Sewing Tip: Take Liberties With Underlining & Interfacing

Hi guys! Very short post today, which means quick reading for you.

These days, I notice that the more I sew, the more I find ways to throw conventional sewing tasks to the wind – and come out pretty good. I’ve begun to take liberties.

There’s less stress when small sewing challenges can be taken care of immediately, by substituting certain elements with what’s on hand. Well, maybe it has something to do with my current dislike of shopping, plus I’m always looking for ways to enhance the relaxation quotient of sewing. Rushing out to shop does not do it.

TIP

Problem: recommended interfacing or underlining is not on hand. Shopping is out of the question.

underlining
Underlining created the perfect drape! I’ll reveal the final project in a future post.

Solution:  dive into your fabric stash (or scrap stash) to find a substitute for that missing interfacing; or underlining. No one ever said interfacing has to be fusible, even if recommended in the pattern.  Recently, I’ve pulled out a printed cotton, a lightweight linen scrap, some old silk scraps to use as sew-in interfacing, or underlining. It worked perfectly! As long as the “interfacee” (fashion fabric) and the interfacing (or underlining, in my case) created the effect and weight you want, and it does not affect the final look of the project, you’re good.

Come on. Fess up; what liberties have you taken with conventional sewing processes?

While writing up this post, I did a search on my blog for “sewing tips”; what pulled up was a lot of little bits of sewing information I had written about in the past 4 years (yes, this blog turns 4 years old in March), which I had fun reading again. Type “sewing tips” in the small search box on the top right of the page, hit Enter, and see what pulls up. Plus, there is fabulous information from my friends and readers of this blog! At a later date, I’m thinking of compiling all previous tips in one page in this blog – available for all to read in one place. What do you think?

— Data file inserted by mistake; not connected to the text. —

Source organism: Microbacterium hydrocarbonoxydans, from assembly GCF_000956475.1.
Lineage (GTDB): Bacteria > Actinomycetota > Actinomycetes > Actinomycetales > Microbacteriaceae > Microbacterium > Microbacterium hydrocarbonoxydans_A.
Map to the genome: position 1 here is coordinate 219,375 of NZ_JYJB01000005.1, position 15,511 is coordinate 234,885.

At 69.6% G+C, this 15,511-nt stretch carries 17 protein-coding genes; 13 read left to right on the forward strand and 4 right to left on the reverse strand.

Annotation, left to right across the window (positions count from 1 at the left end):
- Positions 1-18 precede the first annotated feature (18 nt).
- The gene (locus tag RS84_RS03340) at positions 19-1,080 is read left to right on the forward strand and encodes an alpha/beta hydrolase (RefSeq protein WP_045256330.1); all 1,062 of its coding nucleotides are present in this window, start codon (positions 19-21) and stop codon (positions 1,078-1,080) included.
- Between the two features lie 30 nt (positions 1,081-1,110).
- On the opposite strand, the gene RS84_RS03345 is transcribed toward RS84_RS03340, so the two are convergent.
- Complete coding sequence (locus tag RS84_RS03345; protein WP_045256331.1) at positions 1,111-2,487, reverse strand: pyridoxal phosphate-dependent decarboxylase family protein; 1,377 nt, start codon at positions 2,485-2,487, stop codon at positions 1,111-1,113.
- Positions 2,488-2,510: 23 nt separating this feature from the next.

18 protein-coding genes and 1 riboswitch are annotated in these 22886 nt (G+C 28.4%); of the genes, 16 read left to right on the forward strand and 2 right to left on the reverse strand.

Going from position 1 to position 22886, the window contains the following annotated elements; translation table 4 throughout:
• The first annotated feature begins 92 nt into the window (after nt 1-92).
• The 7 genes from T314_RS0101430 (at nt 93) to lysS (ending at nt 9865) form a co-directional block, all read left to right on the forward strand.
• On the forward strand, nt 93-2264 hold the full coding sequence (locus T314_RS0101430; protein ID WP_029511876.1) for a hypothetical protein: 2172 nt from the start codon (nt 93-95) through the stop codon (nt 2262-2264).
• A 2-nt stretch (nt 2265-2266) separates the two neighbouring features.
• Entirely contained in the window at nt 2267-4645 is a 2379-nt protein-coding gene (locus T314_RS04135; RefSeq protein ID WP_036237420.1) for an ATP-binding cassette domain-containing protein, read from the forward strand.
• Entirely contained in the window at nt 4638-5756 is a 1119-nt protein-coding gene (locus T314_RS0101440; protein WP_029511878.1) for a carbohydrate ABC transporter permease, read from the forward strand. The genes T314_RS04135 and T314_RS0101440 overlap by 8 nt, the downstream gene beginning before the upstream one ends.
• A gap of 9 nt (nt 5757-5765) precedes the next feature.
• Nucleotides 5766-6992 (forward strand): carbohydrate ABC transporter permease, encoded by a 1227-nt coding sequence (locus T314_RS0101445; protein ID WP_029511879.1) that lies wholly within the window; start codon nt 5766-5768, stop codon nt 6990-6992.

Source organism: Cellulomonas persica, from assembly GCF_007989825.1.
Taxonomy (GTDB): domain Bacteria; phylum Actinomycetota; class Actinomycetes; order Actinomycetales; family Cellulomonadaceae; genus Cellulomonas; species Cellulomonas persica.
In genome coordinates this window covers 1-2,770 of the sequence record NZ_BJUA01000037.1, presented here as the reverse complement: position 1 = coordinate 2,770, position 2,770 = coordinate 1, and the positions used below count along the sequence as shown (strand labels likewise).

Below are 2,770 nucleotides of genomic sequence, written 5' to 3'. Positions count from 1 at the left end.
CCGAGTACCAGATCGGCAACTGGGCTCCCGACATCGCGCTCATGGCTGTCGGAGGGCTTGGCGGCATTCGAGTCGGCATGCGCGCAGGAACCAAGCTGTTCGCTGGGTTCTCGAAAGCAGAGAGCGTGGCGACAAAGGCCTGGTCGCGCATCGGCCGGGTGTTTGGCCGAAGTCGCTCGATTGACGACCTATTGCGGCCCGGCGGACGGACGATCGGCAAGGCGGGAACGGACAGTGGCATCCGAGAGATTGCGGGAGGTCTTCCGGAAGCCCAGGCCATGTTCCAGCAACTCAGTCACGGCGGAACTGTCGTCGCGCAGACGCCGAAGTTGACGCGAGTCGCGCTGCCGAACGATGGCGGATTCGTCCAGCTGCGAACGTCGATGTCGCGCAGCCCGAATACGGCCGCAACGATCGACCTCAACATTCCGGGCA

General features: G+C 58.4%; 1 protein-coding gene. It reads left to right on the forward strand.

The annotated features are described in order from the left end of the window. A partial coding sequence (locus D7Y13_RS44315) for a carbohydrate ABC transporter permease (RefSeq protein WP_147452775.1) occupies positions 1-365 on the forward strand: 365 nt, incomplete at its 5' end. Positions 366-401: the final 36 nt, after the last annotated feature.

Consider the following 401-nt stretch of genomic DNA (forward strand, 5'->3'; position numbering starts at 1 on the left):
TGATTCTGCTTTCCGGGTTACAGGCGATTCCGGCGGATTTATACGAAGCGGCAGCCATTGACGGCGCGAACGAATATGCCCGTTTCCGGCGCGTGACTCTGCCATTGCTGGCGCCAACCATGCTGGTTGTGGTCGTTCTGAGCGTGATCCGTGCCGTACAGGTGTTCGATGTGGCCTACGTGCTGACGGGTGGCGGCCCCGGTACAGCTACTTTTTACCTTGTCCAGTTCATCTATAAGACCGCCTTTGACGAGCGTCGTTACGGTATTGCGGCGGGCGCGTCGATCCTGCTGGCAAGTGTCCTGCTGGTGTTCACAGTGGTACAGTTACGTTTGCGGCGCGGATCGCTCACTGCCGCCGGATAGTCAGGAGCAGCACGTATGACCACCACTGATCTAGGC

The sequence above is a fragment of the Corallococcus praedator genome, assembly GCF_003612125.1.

Thank you!

Love, Samina

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9 thoughts on “Sewing Tip: Take Liberties With Underlining & Interfacing

    1. Thanks, Mary! Sew-in interfacings are safer, too. Can always be removed easily. With fusibles, you never know until you use the iron – or take the time to make a sample. The one thing I’ve come to dislike about fusibles is that they do shrink just a bit with the heat and steam, and the fabric piece shrinks along with it. One desn’t realize it until sewing up the seams. Fusibles have their place in my sewing, but that place is getting smaller 😀

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  1. Great post Samina! It brings back memories of touring Kenneth King’s studio back in the 90’s. He was a big proponent of taking creative license with interlining: he showed us a beautiful cape he was working on – outer fabric was luxurious and heavily embellished but he used a 59 cent/yd teddy bear printed flannel he had purchased at a close out sale for the interlining! It was hilarious and would be totally unknown to the customer! I have used plain cotton batiste for interfacing for years – I would much rather use sew in than fusible any time. After sewing all my life there is a lot of fabric in my stash that should not see the light of day (“what was I thinking?” Fabric) so it gets used for lining or interfacing when I need it!

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    1. Hi Charlene! I remember a class with Kenneth King very well, where he mentioned the little bunnies and ducks flannel! I never visited his studio, but I know you did. I always think about that story when applying fabric underlining. I also think of you since I know you always preferred sew-in interfacing. I still miss you in the neighborhood, my good friend.

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  2. I can’t wait to see your completed project Ms. Samina! Love the fabric! I always take creative liberties with my fabric and pattern stash any chance I get! That’s the wonderful thing about sewing!

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    1. It’s amost done, Myra. I’ll post it here later in the year. Can’t do it now. Regarding creativity, your’s knows no bounds – I am always in awe of your finished makes. 🙂

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    1. Yeah, Linda Faye! We should form a large stash club. Actually, there is a scrap busters group on Facebook. Most of their stuff is quilt-y, but some of it is really cute – even just to look at.

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